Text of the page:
Dignitaries from Indonesia descended on Barrow to take part in the official naming ceremony for two out of three offshore patrol vessels.

The third ship, which is still undergoing some work, is due to be named in the next few weeks ahead of the planned departure next month.

Yesterday’s ceremony marked the end of Barrow’s role in the saga surrounding the three vessels.

The three ships were built in the 1990s by BAE in Scotstoun, Glasgow, for the Royal Brunei Navy at a cost of £600m.

But after they were completed in 2002, Brunei refused to accept them.
An ensuing legal battle was resolved by international arbitration in 2007 – in favour of BAE – and the ships were handed over to Brunei.

They were moved to Barrow that year to be stored while the German Lürssen shipyard, which had been contracted by Brunei, tried to find a buyer.

After more than 10 years in limbo, a deal was struck to sell the vessels to the Indonesian navy for £231.4m.

Since then, Lürssen, with help from James Fisher, has looked after the maintenance of the ships and prepared the systems ready for the Indonesian navy to take over.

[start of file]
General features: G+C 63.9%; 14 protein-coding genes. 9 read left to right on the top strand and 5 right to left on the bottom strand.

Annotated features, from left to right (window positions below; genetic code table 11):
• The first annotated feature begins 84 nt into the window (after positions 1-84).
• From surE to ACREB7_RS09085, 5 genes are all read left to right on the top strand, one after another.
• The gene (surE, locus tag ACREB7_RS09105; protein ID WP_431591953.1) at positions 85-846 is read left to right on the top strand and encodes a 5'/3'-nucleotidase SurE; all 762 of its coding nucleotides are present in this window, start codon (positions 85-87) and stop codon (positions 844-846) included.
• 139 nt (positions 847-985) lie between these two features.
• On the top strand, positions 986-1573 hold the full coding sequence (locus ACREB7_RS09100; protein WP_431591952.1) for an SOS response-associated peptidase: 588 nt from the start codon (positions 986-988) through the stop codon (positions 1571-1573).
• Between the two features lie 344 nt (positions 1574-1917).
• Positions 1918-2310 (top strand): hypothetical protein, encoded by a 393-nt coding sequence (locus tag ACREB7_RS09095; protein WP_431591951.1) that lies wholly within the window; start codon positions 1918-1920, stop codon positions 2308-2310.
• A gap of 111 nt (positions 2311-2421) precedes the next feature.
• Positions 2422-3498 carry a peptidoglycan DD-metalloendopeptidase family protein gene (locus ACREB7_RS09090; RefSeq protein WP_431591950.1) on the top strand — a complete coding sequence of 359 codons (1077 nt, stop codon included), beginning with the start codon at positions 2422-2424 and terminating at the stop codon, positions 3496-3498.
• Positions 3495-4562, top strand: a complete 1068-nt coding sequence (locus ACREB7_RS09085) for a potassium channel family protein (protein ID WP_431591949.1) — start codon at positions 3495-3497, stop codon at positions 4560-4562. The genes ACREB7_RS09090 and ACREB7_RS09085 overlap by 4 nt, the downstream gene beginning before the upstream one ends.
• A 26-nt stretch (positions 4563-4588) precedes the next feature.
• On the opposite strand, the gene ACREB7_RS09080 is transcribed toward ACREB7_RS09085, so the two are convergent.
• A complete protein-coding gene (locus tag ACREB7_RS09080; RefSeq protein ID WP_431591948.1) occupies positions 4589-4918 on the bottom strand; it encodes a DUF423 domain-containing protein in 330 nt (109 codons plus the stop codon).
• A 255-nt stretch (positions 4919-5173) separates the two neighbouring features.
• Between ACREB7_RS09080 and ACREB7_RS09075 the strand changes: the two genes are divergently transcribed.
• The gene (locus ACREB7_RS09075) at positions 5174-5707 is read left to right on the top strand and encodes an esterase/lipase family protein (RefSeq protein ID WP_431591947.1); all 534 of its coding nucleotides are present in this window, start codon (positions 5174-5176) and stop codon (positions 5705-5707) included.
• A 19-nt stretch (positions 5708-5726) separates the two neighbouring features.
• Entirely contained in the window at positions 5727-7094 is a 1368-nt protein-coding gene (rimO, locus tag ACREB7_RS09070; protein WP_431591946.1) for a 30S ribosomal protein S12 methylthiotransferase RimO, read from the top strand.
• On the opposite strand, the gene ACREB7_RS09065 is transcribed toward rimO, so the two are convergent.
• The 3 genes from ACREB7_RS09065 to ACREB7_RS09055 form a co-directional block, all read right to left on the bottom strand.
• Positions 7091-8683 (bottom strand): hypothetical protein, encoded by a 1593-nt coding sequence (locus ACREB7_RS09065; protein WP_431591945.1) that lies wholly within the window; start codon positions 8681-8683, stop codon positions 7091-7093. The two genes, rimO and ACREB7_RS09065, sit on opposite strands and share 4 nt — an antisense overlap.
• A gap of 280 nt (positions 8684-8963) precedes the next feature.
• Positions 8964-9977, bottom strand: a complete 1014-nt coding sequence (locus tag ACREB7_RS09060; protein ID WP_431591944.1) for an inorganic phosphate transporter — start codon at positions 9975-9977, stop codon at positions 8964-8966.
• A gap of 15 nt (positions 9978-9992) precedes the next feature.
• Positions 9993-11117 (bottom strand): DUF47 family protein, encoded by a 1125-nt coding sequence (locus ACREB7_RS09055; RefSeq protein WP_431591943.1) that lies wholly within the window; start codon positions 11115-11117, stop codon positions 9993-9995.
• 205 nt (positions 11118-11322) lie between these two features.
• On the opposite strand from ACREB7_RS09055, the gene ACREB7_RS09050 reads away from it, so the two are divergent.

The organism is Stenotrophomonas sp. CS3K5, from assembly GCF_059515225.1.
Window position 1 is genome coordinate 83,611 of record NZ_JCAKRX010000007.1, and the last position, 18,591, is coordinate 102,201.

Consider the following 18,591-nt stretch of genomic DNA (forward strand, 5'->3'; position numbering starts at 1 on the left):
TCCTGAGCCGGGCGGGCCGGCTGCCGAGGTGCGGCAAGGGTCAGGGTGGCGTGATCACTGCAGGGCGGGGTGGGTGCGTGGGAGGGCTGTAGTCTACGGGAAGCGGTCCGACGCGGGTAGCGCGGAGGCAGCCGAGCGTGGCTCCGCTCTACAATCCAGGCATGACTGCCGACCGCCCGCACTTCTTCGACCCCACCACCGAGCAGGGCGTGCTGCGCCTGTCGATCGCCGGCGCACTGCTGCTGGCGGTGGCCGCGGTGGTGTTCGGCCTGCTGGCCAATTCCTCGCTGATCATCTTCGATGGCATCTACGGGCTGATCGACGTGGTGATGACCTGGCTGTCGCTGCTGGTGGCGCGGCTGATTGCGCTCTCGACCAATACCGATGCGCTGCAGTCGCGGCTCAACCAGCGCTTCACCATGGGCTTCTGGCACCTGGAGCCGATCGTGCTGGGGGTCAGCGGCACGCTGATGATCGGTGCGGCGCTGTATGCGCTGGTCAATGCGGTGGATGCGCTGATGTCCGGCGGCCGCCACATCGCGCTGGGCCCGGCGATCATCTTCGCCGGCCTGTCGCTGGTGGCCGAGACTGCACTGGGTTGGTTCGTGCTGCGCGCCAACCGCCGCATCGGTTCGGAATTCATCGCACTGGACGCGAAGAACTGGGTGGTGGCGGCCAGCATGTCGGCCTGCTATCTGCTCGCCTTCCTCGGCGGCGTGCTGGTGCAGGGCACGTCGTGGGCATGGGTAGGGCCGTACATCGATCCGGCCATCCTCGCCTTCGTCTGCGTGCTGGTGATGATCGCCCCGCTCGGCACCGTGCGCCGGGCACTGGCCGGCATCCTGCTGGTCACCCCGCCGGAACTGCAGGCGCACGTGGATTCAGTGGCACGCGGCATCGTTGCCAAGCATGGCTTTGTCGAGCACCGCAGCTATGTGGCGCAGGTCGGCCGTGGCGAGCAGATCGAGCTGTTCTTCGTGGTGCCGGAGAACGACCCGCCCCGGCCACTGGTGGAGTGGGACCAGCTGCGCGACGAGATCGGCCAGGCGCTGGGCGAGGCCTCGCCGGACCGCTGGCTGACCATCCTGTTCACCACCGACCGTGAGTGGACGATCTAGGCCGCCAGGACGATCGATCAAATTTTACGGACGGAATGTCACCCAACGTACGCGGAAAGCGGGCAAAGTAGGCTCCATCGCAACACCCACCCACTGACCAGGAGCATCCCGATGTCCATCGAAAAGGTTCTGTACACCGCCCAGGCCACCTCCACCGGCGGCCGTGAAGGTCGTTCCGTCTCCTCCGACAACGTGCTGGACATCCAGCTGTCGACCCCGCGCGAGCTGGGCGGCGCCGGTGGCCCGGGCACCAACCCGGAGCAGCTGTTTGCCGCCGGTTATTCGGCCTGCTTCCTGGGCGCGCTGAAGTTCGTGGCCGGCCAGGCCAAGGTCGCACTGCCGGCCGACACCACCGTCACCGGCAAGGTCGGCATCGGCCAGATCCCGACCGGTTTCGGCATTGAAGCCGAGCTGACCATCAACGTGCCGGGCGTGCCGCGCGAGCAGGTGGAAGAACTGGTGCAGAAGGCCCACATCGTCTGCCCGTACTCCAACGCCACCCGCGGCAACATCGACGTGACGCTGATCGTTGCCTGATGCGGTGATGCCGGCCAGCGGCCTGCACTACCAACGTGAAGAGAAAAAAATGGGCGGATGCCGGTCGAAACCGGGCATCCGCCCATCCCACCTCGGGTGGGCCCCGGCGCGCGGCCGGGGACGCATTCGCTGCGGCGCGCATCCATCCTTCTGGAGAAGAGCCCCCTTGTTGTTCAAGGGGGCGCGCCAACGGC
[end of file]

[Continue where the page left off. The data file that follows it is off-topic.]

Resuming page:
At yesterday’s ceremony, Rob Van der Wurff, from Lürssen, described how James Fisher had been a key sub-contractor during the seven years the vessels had been stored in Barrow.

He said: “Today is the culmination of many years of work, between ourselves, James Fisher who have been a highly valued sub-contractor and the Indonesians.”
Crews from the Indonesian navy have been staying in Barrow while getting to grips with their new ships.

Meanwhile, a number of Germans, who work for Lürssen, have been staying in the area for much of the seven years the ships have been berthed in Barrow.

John Alexander, project manager with James Fisher, said he hoped the relationship with Lürssen would lead to more work for the Barrow-based shipping firm.
He said: “It has been a long project for James Fisher.

“It’s been an interesting project for us and it demonstrates the versatility and the range of expertise that James Fisher can supply.”

The three ships will soon be sailing under new names – Kri Bung Tomo, Kri John Lie and Kri Ushman Harun.

Purnomo Yusgiantoro, the Indonesian defence minister, led yesterday’s ceremony, with his wife Lies carrying out the traditional bottle smashing against the hull of the ships – using a non-alcoholic drink to reflect the fact that Islam is the dominant religion in Indonesia.

During his speech, he thanked the town and people of Barrow for their hospitality.
Sumber : Nwemail